Basal body dysfunction is a likely cause of pleiotropic Bardet–Biedl syndrome

@article{Ansley2003BasalBD,
  title={Basal body dysfunction is a likely cause of pleiotropic Bardet–Biedl syndrome},
  author={Stephen J. Ansley and Jos{\'e} L. Badano and Oliver E. Blacque and Josephine Hill and Bethan E. Hoskins and Carmen C. Leitch and Jun Chul Kim and Alison J. Ross and Erica R. Eichers and Tanya M. Teslovich and Allan K. Mah and Robert C. Johnsen and John C. Cavender and Richard Alan Lewis and Michel R Leroux and Philip Beales and Nicholas Katsanis},
  journal={Nature},
  year={2003},
  volume={425},
  pages={628-633}
}
Bardet–Biedl syndrome (BBS) is a genetically heterogeneous disorder characterized primarily by retinal dystrophy, obesity, polydactyly, renal malformations and learning disabilities. Although five BBS genes have been cloned, the molecular basis of this syndrome remains elusive. Here we show that BBS is probably caused by a defect at the basal body of ciliated cells. We have cloned a new BBS gene, BBS8, which encodes a protein with a prokaryotic domain, pilF, involved in pilus formation and… Expand
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TLDR
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TLDR
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TLDR
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TLDR
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TLDR
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TLDR
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TLDR
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TLDR
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TLDR
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References

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BBS4 is a minor contributor to Bardet-Biedl syndrome and may also participate in triallelic inheritance.
TLDR
Extended mutational analyses of BBS2 and BBS6 suggest that BBS exhibits a more complex pattern of inheritance, in which three mutations at two loci simultaneously are necessary and sufficient in some families to manifest the phenotype. Expand
Mutations in MKKS cause obesity, retinal dystrophy and renal malformations associated with Bardet-Biedl syndrome
TLDR
The data suggest that a complete loss of function of the MKKS product, and thus an inability to fold a range of target proteins, is responsible for the clinical manifestations of BBS. Expand
Identification of a novel Bardet-Biedl syndrome protein, BBS7, that shares structural features with BBS1 and BBS2.
TLDR
It is demonstrated that BBS2L1 mutations cause BBS, thereby defining a novel locus for this syndrome, BBS7, whereas BBS3L2 has been shown independently to be BBS1, and the motif-based identification of a novel BBS locus has enabled us to define a potential functional domain that is likely to be important in the pathogenesis of this complex syndrome. Expand
Identification of the gene (BBS1) most commonly involved in Bardet-Biedl syndrome, a complex human obesity syndrome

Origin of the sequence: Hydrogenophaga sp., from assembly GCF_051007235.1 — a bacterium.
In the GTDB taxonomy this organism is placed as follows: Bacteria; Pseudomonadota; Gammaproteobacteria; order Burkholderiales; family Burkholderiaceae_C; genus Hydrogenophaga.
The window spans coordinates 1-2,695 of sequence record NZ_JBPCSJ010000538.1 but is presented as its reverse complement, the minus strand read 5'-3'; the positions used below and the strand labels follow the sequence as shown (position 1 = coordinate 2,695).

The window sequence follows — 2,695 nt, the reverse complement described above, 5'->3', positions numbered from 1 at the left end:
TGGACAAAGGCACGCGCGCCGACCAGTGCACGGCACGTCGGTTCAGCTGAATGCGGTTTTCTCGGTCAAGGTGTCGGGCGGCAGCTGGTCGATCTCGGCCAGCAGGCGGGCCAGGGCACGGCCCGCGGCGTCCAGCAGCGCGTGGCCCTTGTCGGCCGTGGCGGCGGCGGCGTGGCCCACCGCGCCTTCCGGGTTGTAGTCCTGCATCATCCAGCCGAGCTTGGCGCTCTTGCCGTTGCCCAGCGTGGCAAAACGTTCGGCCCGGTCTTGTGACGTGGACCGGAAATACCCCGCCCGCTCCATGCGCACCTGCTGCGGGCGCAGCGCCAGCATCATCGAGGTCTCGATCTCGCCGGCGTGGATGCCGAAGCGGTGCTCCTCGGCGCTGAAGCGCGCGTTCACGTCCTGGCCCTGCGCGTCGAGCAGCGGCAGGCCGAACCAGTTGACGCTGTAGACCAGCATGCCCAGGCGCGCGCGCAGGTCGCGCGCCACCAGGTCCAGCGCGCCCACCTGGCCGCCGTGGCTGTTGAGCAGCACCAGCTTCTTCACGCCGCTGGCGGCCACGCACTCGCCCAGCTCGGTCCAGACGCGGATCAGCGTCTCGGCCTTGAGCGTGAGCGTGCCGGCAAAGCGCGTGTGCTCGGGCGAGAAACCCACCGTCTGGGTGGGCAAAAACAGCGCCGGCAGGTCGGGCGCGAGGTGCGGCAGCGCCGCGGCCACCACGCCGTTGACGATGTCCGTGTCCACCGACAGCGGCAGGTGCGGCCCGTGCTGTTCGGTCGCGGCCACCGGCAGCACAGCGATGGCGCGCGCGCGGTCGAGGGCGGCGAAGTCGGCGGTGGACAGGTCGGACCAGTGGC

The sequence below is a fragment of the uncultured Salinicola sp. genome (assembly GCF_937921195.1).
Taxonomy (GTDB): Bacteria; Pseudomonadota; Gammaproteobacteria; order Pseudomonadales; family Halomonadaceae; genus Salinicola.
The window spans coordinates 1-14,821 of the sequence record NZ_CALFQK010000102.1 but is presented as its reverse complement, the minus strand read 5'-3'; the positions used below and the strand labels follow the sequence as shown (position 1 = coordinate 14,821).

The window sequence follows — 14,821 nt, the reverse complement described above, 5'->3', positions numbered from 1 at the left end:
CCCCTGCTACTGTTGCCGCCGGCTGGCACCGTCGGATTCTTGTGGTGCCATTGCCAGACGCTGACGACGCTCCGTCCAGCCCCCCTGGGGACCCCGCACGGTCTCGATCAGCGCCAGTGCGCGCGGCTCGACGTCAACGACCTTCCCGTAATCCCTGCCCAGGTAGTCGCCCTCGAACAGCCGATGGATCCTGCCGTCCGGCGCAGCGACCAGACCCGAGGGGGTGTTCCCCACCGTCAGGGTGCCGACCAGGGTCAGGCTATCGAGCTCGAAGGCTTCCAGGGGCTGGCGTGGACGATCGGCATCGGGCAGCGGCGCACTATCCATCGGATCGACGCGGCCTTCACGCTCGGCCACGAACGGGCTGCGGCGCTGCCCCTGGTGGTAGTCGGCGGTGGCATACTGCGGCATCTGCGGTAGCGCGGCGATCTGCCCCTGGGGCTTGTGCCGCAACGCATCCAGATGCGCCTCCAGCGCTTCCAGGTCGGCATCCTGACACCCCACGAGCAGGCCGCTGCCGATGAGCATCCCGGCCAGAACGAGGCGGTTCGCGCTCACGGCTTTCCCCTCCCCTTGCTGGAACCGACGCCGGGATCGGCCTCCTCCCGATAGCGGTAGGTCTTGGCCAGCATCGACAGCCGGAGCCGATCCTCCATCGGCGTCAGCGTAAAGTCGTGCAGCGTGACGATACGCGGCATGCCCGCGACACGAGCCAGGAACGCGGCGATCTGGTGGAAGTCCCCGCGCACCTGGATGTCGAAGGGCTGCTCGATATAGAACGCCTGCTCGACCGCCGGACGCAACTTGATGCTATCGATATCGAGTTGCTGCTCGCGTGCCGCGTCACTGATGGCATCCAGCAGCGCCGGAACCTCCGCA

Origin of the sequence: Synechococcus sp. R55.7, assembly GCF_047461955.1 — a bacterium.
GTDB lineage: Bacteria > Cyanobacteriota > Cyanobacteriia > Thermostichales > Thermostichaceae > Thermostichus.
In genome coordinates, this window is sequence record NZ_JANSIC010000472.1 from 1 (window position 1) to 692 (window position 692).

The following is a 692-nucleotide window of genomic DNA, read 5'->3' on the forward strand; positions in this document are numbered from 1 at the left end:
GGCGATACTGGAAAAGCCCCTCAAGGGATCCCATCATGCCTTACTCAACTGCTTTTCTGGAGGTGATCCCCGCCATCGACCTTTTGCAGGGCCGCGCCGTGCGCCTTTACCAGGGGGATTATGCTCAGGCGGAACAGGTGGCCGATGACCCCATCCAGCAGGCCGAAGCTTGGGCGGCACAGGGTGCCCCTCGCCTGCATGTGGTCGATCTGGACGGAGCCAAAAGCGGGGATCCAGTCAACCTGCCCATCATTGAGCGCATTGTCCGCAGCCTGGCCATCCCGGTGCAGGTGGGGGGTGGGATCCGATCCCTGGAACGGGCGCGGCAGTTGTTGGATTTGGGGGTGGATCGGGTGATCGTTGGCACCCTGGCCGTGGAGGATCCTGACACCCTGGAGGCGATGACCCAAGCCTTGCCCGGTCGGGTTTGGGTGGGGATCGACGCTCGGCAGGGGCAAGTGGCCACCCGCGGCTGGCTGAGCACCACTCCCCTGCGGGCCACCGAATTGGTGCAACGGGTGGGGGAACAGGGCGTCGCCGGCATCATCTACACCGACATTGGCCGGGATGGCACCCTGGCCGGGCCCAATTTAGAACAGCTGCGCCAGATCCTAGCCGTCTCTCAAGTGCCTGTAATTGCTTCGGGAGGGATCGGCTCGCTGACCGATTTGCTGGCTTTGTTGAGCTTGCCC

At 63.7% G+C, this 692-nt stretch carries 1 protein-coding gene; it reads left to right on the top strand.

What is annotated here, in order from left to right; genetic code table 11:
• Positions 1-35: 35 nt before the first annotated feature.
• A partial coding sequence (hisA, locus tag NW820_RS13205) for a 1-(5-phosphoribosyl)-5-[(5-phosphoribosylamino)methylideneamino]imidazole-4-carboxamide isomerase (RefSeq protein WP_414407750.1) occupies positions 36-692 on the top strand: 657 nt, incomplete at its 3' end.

TLDR
The identification of the gene BBS1 is reported and show that a missense mutation of this gene is a frequent cause of BBS, and data is provided showing that this common mutation is not involved in triallelic inheritance. Expand
Identification of the gene that, when mutated, causes the human obesity syndrome BBS4
TLDR
The positional cloning and identification of mutations in BBS patients in a novel gene designated BBS4 is reported, which has no significant similarity to other chaperonins or known proteins. Expand
Triallelic Inheritance in Bardet-Biedl Syndrome, a Mendelian Recessive Disorder
TLDR
It is proposed that BBS may be a single-gene recessive disease but a complex trait requiring three mutant alleles to manifest the phenotype, and this triallelic model of disease transmission may be important in the study of both Mendelian and multifactorial disorders. Expand
Cystin, a novel cilia-associated protein, is disrupted in the cpk mouse model of polycystic kidney disease.
TLDR
It is proposed that the single epithelial cilium is important in the functional differentiation of polarized epithelia and that ciliary dysfunction underlies the PKD phenotype in cpk mice. Expand
Positional cloning of a novel gene on chromosome 16q causing Bardet-Biedl syndrome (BBS2).
TLDR
Mutation screening of a novel gene (BBS2) with a wide pattern of tissue expression revealed homozygous mutations in two inbred pedigrees, including the large Bedouin kindred used to initially identify the BBS2 locus. Expand
Genetic interaction of BBS1 mutations with alleles at other BBS loci can result in non-Mendelian Bardet-Biedl syndrome.
TLDR
A comprehensive analysis of the spectrum, distribution, and involvement in non-Mendelian trait transmission of mutant alleles in BBS1, the most common BBS locus indicates that BBS2 and BBS6 are more likely to participate in triallelic inheritance, suggesting a variable ability of the BBS proteins to interact genetically with each other. Expand
New criteria for improved diagnosis of Bardet-Biedl syndrome: results of a population survey
TLDR
This study identified some novel clinical features of Bardet-Biedl syndrome, including neurological, speech, and language deficits, behavioural traits, facial dysmorphism, and dental anomalies, and proposes a revision of the diagnostic criteria, which may facilitate earlier diagnosis of this disorder. Expand
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